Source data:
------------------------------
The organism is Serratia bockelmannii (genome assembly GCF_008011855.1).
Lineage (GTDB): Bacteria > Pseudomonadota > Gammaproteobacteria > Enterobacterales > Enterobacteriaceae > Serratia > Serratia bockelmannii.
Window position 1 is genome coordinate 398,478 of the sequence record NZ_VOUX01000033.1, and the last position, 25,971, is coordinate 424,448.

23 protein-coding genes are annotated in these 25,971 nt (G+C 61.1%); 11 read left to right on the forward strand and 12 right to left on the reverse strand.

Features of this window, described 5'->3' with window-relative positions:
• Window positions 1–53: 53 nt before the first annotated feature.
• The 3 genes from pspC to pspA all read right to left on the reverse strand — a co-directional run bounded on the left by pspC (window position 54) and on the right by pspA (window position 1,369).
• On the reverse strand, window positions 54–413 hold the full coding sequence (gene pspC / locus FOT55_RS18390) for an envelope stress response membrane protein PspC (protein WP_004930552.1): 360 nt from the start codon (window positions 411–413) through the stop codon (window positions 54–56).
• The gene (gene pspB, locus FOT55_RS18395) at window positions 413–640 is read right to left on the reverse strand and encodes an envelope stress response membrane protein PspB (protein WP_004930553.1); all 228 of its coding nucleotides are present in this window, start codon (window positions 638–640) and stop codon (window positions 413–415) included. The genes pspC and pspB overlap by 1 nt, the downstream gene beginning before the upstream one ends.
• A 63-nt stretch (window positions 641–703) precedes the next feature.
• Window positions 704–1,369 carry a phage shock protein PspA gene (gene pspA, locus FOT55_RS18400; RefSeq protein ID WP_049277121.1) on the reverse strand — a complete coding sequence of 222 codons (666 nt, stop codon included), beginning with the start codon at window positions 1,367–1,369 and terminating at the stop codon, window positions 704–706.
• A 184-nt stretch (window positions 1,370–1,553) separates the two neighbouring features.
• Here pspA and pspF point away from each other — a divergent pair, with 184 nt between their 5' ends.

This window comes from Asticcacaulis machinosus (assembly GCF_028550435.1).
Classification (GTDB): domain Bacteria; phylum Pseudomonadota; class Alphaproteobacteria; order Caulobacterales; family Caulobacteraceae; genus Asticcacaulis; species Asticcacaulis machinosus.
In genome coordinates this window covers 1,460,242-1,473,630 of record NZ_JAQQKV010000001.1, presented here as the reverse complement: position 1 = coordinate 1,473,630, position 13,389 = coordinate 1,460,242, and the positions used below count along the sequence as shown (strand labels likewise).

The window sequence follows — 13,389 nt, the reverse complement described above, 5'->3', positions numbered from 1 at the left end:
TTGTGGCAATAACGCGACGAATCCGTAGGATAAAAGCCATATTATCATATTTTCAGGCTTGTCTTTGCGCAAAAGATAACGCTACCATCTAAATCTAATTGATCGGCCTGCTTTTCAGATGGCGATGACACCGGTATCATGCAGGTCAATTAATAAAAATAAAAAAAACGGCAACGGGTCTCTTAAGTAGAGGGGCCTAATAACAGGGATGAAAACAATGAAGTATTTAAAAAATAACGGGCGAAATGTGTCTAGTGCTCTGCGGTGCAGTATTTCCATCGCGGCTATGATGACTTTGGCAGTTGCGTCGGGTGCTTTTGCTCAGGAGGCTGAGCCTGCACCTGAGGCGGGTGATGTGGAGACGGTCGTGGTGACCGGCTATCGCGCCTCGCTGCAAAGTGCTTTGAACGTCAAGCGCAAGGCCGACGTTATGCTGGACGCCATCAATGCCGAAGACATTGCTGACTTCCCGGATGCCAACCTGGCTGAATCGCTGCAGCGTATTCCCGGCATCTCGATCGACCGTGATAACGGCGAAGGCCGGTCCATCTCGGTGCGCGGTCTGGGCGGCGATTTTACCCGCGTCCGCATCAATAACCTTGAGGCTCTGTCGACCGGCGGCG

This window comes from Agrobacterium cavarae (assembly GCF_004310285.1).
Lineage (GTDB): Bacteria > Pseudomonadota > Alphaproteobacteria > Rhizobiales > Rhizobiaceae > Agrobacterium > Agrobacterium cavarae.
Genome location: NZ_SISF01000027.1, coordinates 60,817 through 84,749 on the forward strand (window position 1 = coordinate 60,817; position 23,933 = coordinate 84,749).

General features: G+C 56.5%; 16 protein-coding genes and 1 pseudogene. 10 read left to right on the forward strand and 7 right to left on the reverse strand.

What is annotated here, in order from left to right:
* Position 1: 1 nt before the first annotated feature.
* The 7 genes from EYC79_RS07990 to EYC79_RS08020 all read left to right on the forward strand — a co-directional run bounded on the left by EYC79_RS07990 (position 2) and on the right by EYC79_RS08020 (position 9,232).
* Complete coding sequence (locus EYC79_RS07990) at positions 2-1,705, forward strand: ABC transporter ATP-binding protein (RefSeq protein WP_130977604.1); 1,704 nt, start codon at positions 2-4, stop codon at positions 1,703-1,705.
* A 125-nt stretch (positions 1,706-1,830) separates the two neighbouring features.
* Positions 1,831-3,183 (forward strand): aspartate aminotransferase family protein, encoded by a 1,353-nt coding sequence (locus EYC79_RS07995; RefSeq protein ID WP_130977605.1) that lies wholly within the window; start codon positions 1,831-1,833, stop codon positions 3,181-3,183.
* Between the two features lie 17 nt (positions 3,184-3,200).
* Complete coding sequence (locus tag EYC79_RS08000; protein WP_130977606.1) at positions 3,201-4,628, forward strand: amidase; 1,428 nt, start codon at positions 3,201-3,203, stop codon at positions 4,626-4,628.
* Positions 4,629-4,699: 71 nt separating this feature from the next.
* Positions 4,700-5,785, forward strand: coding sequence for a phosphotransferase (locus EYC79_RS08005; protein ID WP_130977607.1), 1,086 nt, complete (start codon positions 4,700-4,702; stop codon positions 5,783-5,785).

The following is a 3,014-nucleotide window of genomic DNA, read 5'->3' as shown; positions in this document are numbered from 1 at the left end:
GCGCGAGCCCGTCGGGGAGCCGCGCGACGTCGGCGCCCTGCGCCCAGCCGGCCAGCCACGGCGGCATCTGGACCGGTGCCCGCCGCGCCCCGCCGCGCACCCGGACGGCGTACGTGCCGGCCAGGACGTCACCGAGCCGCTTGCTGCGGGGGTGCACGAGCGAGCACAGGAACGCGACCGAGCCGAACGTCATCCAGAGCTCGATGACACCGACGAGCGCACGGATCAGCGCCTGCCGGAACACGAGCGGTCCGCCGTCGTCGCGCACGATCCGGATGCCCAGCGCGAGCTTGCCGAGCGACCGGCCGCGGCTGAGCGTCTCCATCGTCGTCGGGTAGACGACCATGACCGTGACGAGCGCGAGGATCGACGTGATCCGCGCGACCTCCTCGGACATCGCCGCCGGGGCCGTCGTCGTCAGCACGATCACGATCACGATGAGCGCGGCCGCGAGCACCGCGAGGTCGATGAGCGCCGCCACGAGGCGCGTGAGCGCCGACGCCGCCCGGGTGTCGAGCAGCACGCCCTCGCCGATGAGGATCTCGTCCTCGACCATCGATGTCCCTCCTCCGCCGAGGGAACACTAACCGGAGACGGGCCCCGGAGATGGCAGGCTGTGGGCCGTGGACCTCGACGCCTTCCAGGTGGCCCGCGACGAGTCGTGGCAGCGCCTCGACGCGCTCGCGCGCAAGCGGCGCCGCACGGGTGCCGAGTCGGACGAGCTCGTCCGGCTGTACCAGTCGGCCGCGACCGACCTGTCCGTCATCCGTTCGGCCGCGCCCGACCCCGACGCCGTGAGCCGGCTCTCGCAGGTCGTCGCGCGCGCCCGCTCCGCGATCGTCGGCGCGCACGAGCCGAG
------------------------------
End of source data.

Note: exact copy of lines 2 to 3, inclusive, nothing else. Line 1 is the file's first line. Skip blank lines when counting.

Lineage (GTDB): Bacteria > Pseudomonadota > Gammaproteobacteria > Enterobacterales > Enterobacteriaceae > Serratia > Serratia bockelmannii.
Window position 1 is genome coordinate 398,478 of the sequence record NZ_VOUX01000033.1, and the last position, 25,971, is coordinate 424,448.